That’s why they were champions. And - admittedly - why they won’t be for much longer. Chelsea, a side so rotten for the first 70 minutes of this game, claimed all three points courtesy of a staggering eight-minute turnaround, in which they reminded us that for all their tribulations and afflictions, nothing motivates a side quite like wounded pride.
Olivier Giroud came off the bench to notch his first two Premier League goals for Chelsea, either side of Eden Hazard’s net-buster from close range. And as the travelling fans toasted their remarkable reversal of fortune in bright sunshine, the thought struck that perhaps all this talk of downed tools and internal squabbles has been taken a touch too far.
Antonio Conte may be off for pastures new before long. Even this win only improved their 2018 record in all competitions to seven wins, seven draws and seven defeats. They still haven’t kept a clean sheet for two months. They still haven’t won consecutive league games since December. But there has been no Mourinho-style collapse here: just a thinly-spread squad that lacks the maturity and leadership to remain consistent. In a way, this whirling waltzer of a game was their season in microcosm.
Meanwhile: was this the game that sealed Southampton’s Premier League fate? It shouldn’t be, necessarily. They showed enough skill and guts here to offer hope that the three-point gulf to safety may yet be bridged. But once again, there was a weakness at their core that was exposed as soon as Giroud reduced their lead to 2-1. The midfield retreated onto the toes of the defence; crisp direct passes became frightened swipes. In his first home game, Mark Hughes will have seen plenty to encourage him, but also a side that has conceded 12 goals in four games without looking all that terrible.
That, ultimately, will be the real concern. So many of their players - Pierre-Emile Hojbjerg, Wesley Hoedt, Shane Long, played three-quarters of an excellent game. Jan Bednarek was enjoying a dream debut at centre-half, scoring the second goal that looked to have finished Chelsea off. But as Chelsea turned the screw, Southampton’s attractive 3-4-3 contracted into a 5-4-1, and then something more akin to a 9-0-1. The front-footed defending that had contributed to so many interceptions and disruptions in the first hour simply evaporated.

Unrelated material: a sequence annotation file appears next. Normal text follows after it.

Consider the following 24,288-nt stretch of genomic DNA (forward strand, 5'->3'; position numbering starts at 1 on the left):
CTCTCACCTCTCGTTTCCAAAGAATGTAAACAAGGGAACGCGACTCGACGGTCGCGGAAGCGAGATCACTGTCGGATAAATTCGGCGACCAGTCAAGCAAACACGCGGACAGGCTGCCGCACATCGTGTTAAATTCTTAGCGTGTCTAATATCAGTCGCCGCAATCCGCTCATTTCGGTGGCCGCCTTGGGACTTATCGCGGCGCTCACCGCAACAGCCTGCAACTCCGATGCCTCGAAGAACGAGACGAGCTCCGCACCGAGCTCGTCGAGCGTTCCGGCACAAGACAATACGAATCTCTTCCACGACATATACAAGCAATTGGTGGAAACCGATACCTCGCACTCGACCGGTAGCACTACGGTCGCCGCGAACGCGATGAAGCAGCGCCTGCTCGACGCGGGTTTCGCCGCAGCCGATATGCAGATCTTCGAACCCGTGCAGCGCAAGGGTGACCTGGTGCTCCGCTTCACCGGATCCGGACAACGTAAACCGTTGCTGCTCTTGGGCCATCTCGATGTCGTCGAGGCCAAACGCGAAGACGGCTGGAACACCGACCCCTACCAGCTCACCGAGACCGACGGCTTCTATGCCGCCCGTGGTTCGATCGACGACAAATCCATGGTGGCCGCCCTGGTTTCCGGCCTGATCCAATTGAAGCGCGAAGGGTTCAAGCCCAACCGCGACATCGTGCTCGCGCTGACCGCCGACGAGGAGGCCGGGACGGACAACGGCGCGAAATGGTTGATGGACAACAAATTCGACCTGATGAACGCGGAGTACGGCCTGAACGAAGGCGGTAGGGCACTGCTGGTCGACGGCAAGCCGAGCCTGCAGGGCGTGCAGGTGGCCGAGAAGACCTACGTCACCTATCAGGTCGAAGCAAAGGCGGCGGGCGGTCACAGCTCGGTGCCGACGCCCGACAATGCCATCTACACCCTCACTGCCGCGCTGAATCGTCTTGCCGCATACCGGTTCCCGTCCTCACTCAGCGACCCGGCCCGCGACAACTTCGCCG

It was from such a breakdown that they took the lead, Ryan Bertrand’s cross converted by Dusan Tadic from close range. Tadic’s first instinct was to thank Bertrand, who had created the goal with a turbo-charged 70-yard burst up the left wing and around Cesar Azpilicueta. And the direct approach was proving particularly productive for Southampton, Hojberg and Oriel Romeu winning the midfield battle against Cesc Fabregas and N’Golo Kante, and moving the ball with speed and purpose.
Chelsea’s best chances were coming from crosses - Alvaro Morata (six yards, easy) and Andreas Christensen (10 yards, difficult) both failed to find the target with headers. And though they began the second half in better nick - Hazard and Willian both had good efforts - when they were undone again on the hour, it was hard to see a way back for them. Gary Cahill misjudged a cross - you could almost hear the discs in his 32-year-old back creaking as he leapt and landed on his backside - and Bednarek smashed the ball home first time.
Cue Conte. He withdrew the ineffectual Morata and the wandering Zappacosta, and replaced them with the skating Pedro and the knobbly Giroud. With 20 minutes left, Chelsea took a quick free-kick and Giroud glanced a header brilliantly past Alex McCarthy from Marcos Alonso’s cross. It was as if an alarm clock had gone off. And in retrospect, it was the pivotal moment of the game.
Now Chelsea were cooking, Hazard controlling Willian’s cross from the left and firing the ball high into the net. And from there, the denouement felt strangely inevitable. Another cross from the left ball found its way to the feet of Giroud whose shot on the half-volley from 18 yards was imperiously directed. “That’s why you’re going down,” the Chelsea fans taunted their Southampton counterparts in the adjacent stand.
These two teams will meet again next weekend at Wembley, a place in the FA Cup final at stake. And yet, if you had asked Hughes and Southampton’s fans which game they would rather win, most would have said this. They had their chances in the dying minutes - Hojbjerg and substitute Josh Sims both had efforts saved - but in the skittishness of their body language and passing was the despair of a side who know they’ve blown it. And in those eight fateful minutes, Southampton may well have blown their place in the Premier League.
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